Here are the latest Amateur Radio news and events compiled by “The ARRL Letter”, 10 March 2022.
Views expressed in this Amateur/Ham Radio newsletter are those of the reporters and correspondents.
Accessed on 11 March 2022, 0300 UTC.
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March 10, 2022
Axiom Private Astronaut Mission Crew Will Conduct ARISS School Contacts
Amateur Radio on the International Space Station (ARISS-USA) has announced that two crew members scheduled to fly on Axiom Mission-1 (Ax-1) — the first private astronaut mission to the International Space Station (ISS) — will carry out amateur radio contacts with six schools while in space. The Ax-1 mission is currently set to launch from Florida on March 30 via a SpaceX Falcon 9 launcher, and the crew will spend 10 days in orbit on board the ISS. Ax-1 crew members Mark Pathy, KO4WFH, from Canada, and Eytan Stibbe, 4Z9SPC, from Israel, will carry out the contacts. ARISS has trained both crew members in the use of the ARISS radio system in the ISS Columbus module.
As part of the “Rakia” mission, Stibbe will use ARISS facilities on board the ISS to answer questions from middle school and high school students in Israel. Forty classes are expected to participate, and in the weeks preceding the launch, the students will learn a bit about the theory and practice of radio communication.
Pathy, whose personal mission theme is “caring for people and the planet,” will connect with elementary and high schoolers across Canada from the ISS. Pathy will answer student-developed questions that range from how his body has reacted to being in space to handling everyday tasks in zero gravity, as well as “thoughtful questions around the state of our planet.”
“The long-held dream of private missions to stations in space becomes a reality on Ax-1,” said Frank Bauer, KA3HDO, Executive Director of ARISS-USA and Chair of ARISS International. “ARISS is proud to collaborate with Axiom Space, Mark Pathy, and Eytan Stibbe on this flight and support the Ax-1 crew members through amateur radio contacts that will inspire, engage, and educate school students in science, technology, engineering, arts, and math (STEAM) topics.”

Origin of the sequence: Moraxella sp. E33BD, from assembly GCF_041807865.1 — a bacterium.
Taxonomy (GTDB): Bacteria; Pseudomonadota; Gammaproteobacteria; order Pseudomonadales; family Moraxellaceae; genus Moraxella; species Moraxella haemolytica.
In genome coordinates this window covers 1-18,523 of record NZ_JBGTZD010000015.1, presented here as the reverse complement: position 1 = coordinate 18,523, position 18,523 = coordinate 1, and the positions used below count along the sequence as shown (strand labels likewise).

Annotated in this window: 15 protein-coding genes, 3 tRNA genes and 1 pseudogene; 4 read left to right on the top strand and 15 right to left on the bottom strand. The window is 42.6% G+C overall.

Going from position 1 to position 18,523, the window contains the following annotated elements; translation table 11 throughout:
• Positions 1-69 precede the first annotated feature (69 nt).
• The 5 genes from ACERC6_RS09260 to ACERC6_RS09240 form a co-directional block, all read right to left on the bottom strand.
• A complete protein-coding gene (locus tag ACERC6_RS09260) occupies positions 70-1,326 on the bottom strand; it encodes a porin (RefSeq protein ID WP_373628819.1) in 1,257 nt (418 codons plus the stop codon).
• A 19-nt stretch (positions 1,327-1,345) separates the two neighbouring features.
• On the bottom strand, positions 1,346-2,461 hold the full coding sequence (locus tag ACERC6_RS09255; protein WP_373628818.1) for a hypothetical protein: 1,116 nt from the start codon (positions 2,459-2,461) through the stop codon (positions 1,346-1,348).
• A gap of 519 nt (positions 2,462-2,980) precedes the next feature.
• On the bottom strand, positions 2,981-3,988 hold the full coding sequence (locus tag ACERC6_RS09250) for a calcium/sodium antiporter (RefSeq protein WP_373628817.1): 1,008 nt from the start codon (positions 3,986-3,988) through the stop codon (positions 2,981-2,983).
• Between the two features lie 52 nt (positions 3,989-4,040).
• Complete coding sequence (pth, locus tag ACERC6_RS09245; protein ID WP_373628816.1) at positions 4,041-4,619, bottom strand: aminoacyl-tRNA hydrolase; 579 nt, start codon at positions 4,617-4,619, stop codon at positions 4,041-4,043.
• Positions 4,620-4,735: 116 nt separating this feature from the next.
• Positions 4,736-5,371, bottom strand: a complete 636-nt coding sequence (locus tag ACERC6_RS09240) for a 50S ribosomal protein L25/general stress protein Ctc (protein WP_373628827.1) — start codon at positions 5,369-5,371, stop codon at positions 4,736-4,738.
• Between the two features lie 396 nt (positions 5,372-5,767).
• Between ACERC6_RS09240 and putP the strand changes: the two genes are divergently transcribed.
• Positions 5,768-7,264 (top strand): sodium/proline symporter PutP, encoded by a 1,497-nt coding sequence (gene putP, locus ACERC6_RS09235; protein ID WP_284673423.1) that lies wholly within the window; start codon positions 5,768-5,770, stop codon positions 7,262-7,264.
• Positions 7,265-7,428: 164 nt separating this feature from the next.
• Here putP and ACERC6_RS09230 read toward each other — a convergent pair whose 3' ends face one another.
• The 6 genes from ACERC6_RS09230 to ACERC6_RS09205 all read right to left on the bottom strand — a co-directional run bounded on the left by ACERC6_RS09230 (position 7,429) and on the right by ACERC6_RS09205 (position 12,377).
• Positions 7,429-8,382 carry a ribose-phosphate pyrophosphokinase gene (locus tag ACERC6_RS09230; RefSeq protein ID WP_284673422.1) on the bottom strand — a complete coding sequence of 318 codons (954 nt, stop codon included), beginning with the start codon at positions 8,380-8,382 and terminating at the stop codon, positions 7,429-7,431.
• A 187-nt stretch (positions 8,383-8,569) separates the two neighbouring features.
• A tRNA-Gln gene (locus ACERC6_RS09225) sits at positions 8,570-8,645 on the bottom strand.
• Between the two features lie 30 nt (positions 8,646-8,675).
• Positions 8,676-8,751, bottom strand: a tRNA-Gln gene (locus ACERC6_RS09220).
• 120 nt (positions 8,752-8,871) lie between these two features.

Mary Lynne Dittmar, Executive Vice President of Government Operations and Strategic Communications for Axiom Space, said, “For years, ARISS and its programs have inspired students across the globe to pursue interests in science, technology, engineering, and math, and we are pleased that Ax-1 will join the list of missions that have contributed to this important educational work.”
The Ax-1 mission includes an international crew of four, with Axiom’s Michael López-Alegría, ex-KE5GTK, a former NASA astronaut and now an Axiom Vice President. López -Alegría will serve as mission commander. The fourth crew member, Larry Connor, will serve as the pilot.
“The goal for the Ax-1 crew is to set a standard for all future private astronaut missions in terms of our preparation and professionalism,” López-Alegría said in a NASA news release.
ARRL Teachers Institute to Offer Four Sessions this Summer
ARRL will offer four sessions of the Teachers Institute on Wireless Technology in June and July as part of its educational outreach to schools through the Education & Technology Program. The Teachers Institute (TI) is an expenses-paid professional development program intended to provide teachers with tools and strategies to introduce basic electronics, the science of radio, space technology and satellite communications, weather science, microcontrollers, robotics, and amateur radio to their students. The curriculum is designed for motivated teachers and other school staff who want to learn more about wireless technology, gain hands-on experience, and bring that knowledge to their students. Class sizes are limited to 12. The deadline to apply is May 1, 2022.
“I invite you to apply and to share this incredible opportunity with schools and teachers,” ARRL Education and Learning Manager Steve Goodgame, K5ATA, said. Goodgame said to contact him via email with any questions.
Sessions this summer will be held in Newington, Connecticut, and in Dayton, Ohio. There are two levels — TI-1 Introduction to Wireless Technology, and TI-2 Remote Sensing and Data Analysis. TI-1 is a prerequisite for TI-2.
TI-2 focuses on the basic electronics of sensors (temperature, pressure, position, humidity, etc.), converting analog sensor data to a digital format, programming the microcontroller to read and interpret the data, and using radio to send the sensor data to the user. After learning the basics of remote sensing, teachers assemble a sensor package to collect environmental data remotely.
A 2022 brochure is available from the Teachers Institute on Wireless Technology web page. An explanatory video is also available.